SINGAPORE - A public talk on the significance of a Chinese character's strokes and writing, and Chinese music programmes at restaurants and music pubs, are among the activities of this year's Speak Mandarin Campaign.
The 37th edition of the campaign was launched at the National Gallery Singapore on Saturday (July 9).
Deputy Prime Minister and Coordinating Minister for National Security Teo Chee Hean, who was guest of honour, said building a foundation in the language from young is important.
"It will allow you to build up proficiency to the level that you choose later in life," he said.
In his speech in Mandarin, Mr Teo recounted his experiences learning the Chinese language. Although he studied English, Malay and Chinese in primary one and two, he had to choose just one second language when Singapore merged with Malaysia, and his parents chose Malay.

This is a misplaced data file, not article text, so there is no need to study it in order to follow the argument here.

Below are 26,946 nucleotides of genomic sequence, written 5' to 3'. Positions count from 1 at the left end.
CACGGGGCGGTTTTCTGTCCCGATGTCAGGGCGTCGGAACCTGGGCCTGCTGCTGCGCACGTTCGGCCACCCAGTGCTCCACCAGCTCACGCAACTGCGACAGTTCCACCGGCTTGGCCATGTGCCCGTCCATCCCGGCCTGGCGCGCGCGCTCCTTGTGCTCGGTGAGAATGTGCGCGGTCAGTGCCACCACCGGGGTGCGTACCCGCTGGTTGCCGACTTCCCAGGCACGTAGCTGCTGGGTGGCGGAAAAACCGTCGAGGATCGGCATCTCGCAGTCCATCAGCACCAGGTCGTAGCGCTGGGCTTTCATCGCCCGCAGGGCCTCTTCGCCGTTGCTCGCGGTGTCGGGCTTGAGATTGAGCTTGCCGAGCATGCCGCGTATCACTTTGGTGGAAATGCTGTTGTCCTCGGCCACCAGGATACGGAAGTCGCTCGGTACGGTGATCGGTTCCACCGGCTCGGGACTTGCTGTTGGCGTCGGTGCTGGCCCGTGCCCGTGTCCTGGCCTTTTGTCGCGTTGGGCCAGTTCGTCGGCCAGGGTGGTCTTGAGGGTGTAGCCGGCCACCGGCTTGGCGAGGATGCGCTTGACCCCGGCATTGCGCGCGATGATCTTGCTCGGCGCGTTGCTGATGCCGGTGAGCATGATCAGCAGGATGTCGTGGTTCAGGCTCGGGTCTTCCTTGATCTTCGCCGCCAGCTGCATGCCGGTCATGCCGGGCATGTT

From then he only studied Chinese half-heartedly from his cousin and used it sparingly. It was only when he entered politics that he tried to improve his command of the language.
Mr Teo said: "While I may not have reached the stage of 'Mandarin gets better with use' (the slogan of the campaign), I would certainly say one can only get better with practice".
Minister for Culture, Community and Youth, Ms Grace Fu, who was also at the launch said Mandarin is an important means for the Chinese community to pass on its values and traditions to the younger generation.
"That is why we have continued to place emphasis on the use and learning of Mandarin over the years," she said.